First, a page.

Chess In The Library

Chess In The Library

Thursday, 16 August 2012

Youth and Chess- A Great Combination!

In sports, in games, and just about in everything we do, we often strive to be the best. At least, the best that we can be. But what if you wake up everyday and realize that you already are the best in this entire world? What about being number one in the world at the age of 21?

Magnus Carlsen is the highest rated chess player in the world today. His rating, 2837, puts him at the top of the FIDE rating list. What’s even more impressive is that Carlsen, only 21, is the youngest among the elite. But what else makes him different from other top players? Is it that he is a fashion model? Is it that that he gets more upset when he loses Monopoly than chess? Or is it that that he joined the 2800 club by becoming only the 5th player in history to achieve a rating over 2800 at 18? Whatever it is, Carlsen attracts attention and publicity like a magnet. Besides the fact that he is just really, really good at chess, people are interested in him because of his youth.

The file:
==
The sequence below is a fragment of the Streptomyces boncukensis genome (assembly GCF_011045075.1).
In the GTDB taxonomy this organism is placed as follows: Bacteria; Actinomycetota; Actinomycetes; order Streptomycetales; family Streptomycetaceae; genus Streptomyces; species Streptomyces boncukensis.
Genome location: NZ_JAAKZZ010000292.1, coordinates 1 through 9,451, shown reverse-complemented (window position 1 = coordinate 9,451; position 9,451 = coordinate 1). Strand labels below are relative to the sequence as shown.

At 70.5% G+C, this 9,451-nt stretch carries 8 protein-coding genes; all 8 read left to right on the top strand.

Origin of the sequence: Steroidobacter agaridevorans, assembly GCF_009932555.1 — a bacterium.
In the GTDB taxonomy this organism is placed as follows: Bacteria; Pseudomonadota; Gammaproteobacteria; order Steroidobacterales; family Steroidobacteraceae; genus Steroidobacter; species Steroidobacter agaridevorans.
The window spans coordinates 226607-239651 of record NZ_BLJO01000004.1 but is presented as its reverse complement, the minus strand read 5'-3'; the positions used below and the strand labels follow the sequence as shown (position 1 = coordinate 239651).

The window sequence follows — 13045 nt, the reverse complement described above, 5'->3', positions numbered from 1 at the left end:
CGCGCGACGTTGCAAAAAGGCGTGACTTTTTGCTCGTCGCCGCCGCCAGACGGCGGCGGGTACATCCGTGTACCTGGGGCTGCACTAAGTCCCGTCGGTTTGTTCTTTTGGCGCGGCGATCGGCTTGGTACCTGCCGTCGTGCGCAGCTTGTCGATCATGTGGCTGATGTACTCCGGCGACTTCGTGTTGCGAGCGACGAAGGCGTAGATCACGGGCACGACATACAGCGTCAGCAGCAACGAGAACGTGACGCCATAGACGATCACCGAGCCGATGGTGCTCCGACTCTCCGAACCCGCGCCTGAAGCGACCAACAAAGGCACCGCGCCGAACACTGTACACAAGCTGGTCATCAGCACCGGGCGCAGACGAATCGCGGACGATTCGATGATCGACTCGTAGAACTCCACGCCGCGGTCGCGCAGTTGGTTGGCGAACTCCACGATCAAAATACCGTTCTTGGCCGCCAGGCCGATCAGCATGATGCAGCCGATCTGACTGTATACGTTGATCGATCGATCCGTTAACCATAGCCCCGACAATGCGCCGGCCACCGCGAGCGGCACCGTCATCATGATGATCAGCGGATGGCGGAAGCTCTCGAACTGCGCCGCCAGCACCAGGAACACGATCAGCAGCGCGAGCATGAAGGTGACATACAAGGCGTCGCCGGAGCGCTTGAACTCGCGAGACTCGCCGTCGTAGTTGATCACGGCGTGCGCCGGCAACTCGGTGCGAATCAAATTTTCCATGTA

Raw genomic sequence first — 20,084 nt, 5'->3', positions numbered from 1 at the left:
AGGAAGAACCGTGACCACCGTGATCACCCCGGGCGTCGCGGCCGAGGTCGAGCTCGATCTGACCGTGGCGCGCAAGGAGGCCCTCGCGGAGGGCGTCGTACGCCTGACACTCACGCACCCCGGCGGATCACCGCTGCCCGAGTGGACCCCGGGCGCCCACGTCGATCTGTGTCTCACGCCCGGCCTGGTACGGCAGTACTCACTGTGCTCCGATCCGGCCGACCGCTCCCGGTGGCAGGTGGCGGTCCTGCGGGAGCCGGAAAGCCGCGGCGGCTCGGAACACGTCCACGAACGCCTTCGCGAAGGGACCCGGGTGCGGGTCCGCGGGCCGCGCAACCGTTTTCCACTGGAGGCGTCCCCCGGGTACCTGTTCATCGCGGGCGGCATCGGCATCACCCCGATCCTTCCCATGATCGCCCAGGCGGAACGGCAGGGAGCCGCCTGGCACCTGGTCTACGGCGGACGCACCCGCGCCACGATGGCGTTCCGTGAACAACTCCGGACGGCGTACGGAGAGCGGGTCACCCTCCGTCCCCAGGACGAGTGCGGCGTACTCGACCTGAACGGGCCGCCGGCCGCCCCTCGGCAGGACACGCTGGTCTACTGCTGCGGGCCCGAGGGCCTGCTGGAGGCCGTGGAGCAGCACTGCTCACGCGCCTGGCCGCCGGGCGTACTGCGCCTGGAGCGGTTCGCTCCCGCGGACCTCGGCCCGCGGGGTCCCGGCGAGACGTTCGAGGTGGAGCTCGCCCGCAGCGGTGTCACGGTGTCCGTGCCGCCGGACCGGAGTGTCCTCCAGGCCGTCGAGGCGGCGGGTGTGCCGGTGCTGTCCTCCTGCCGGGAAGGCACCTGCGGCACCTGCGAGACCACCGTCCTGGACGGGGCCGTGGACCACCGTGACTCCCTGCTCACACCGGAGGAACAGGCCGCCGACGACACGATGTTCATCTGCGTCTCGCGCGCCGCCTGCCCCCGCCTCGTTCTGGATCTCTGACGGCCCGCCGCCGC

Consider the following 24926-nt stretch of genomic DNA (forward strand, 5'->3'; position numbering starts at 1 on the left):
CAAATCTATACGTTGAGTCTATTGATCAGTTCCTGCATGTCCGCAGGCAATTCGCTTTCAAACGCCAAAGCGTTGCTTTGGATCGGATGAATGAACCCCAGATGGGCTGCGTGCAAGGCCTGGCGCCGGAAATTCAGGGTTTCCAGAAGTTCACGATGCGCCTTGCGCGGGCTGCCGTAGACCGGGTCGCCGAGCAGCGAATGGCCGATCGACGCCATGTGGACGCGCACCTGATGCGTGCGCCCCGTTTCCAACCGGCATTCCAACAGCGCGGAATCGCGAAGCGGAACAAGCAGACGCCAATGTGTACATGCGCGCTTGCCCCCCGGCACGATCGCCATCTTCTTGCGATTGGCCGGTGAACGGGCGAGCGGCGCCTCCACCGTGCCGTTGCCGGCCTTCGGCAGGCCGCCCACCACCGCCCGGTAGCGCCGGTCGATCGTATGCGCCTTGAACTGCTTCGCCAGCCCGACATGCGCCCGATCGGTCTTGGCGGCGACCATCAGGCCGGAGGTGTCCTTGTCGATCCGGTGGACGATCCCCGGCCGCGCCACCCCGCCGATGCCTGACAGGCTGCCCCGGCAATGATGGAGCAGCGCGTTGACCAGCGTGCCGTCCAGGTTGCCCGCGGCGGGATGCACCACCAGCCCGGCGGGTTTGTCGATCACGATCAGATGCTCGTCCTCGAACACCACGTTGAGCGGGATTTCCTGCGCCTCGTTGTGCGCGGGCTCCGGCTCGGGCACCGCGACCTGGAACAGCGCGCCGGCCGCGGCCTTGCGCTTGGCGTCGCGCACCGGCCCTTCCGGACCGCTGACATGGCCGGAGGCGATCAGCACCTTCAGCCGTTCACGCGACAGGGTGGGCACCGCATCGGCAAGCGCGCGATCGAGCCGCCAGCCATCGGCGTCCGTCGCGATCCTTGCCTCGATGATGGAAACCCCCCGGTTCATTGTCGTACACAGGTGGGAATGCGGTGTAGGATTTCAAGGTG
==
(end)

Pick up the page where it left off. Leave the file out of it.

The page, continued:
Magnus Carlsen - chess player and fashion model.
Chess is one of those things, along with math and music, where child prodigies do exist. People of all ages play chess on relatively equal ground, unlike most other sports. As a result, it is not uncommon for us to see kids beating their parents at home or young players finishing better than adults in tournaments. In fact, one’s potential in chess could be fully exploited only when one learns chess at a young age. 
Thinking hard - chess is a great mental sport for kids!
Chess and youth mash so well together that indeed it is one of the reasons why we target Chess in the Library for kids. Of course, we don’t expect all kids to develop into Carlsens or even competitive players. What matters is just for the children to learn and enjoy the game and see where chess takes them. And well, who knows where it could take them?

Outreach Coordinator,
Tina Fang